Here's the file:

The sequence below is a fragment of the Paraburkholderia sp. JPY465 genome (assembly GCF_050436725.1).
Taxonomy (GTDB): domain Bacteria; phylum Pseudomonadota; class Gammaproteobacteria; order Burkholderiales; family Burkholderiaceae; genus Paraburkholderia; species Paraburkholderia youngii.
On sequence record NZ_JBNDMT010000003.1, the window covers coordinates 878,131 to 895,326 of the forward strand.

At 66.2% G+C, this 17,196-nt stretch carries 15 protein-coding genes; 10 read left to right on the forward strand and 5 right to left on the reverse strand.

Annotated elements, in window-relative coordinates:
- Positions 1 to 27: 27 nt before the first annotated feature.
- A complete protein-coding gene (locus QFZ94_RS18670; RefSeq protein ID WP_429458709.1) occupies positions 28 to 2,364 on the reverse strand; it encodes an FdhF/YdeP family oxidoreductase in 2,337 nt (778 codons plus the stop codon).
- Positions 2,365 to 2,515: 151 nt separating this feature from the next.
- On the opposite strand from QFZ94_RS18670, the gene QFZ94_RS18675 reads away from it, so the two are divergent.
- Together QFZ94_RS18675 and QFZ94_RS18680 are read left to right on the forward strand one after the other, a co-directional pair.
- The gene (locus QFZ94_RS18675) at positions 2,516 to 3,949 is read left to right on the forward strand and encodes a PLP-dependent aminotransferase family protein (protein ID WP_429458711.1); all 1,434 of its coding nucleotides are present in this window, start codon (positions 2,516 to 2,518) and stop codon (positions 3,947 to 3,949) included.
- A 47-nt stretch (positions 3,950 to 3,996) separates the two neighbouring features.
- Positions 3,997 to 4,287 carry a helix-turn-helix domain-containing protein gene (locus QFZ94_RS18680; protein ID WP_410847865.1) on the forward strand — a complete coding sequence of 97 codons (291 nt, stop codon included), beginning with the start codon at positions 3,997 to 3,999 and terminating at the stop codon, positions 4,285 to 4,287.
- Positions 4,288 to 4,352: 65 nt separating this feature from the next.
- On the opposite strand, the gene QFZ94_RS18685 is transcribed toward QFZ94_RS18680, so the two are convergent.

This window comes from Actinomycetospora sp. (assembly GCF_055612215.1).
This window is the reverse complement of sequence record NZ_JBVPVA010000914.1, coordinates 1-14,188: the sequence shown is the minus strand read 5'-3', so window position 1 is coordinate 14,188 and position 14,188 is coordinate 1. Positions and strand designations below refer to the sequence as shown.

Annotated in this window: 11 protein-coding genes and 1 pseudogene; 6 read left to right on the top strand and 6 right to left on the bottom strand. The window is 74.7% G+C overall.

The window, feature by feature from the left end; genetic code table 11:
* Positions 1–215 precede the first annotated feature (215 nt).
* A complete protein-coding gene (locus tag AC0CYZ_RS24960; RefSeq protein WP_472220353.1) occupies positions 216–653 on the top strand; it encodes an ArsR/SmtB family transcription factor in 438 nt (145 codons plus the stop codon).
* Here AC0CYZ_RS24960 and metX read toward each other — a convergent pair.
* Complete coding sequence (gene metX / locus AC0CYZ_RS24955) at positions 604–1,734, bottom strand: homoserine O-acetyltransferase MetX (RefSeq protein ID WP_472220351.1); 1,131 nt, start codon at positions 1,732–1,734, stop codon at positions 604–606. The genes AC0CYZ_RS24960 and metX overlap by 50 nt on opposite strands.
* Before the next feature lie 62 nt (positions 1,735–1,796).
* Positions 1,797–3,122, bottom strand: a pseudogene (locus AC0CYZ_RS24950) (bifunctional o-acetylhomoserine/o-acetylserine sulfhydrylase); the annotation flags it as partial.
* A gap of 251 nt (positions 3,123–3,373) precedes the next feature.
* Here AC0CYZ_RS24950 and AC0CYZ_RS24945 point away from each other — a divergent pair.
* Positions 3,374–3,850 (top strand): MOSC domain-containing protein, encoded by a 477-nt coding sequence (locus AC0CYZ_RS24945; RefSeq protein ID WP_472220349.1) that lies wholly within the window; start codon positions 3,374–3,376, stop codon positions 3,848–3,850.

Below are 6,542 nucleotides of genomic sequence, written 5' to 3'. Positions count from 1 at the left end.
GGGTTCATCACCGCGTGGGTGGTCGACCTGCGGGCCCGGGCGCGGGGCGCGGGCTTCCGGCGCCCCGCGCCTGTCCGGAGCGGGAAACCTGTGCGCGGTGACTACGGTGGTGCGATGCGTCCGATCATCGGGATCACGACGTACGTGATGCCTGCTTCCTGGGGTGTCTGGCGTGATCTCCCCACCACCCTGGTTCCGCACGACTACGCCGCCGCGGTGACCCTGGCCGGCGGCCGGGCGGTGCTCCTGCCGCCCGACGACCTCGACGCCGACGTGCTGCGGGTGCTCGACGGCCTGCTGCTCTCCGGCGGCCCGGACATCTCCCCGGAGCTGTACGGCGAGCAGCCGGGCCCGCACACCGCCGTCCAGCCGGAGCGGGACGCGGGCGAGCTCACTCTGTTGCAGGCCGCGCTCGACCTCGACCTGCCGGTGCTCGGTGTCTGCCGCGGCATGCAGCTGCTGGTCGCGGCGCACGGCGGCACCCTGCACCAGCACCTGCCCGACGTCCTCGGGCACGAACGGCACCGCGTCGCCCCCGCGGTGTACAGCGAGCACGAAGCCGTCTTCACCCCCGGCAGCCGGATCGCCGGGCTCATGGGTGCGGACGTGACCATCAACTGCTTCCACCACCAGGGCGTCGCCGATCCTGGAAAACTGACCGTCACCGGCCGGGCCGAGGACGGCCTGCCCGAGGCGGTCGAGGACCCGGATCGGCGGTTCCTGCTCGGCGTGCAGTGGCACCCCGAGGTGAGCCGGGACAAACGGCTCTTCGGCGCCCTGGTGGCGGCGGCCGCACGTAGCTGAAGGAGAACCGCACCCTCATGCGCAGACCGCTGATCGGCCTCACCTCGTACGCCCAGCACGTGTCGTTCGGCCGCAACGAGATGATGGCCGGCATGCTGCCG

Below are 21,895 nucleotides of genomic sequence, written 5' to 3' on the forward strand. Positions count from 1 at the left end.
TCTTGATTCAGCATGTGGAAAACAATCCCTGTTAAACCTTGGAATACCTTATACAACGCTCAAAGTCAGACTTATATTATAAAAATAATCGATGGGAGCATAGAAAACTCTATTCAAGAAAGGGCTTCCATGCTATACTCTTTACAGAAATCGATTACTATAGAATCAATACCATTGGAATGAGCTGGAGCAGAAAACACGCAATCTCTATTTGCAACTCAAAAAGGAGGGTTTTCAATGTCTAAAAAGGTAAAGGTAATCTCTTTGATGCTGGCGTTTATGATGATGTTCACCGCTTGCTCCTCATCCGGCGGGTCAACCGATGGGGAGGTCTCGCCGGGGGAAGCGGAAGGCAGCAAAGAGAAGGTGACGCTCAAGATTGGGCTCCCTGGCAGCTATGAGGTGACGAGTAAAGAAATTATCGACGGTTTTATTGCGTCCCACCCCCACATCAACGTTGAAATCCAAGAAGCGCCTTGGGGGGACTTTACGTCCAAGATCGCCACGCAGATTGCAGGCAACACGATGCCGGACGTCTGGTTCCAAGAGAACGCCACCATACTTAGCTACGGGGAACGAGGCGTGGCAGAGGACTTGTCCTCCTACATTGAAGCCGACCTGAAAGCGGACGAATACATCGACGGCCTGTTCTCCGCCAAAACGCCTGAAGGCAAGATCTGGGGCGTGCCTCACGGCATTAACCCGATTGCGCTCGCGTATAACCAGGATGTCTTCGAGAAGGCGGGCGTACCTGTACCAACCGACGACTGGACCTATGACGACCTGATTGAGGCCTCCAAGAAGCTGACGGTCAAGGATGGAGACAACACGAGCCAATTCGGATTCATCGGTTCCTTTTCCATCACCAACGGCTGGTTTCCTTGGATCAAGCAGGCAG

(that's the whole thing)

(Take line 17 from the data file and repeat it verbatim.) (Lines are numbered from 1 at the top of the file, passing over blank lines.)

This window is the reverse complement of sequence record NZ_JBVPVA010000914.1, coordinates 1-14,188: the sequence shown is the minus strand read 5'-3', so window position 1 is coordinate 14,188 and position 14,188 is coordinate 1. Positions and strand designations below refer to the sequence as shown.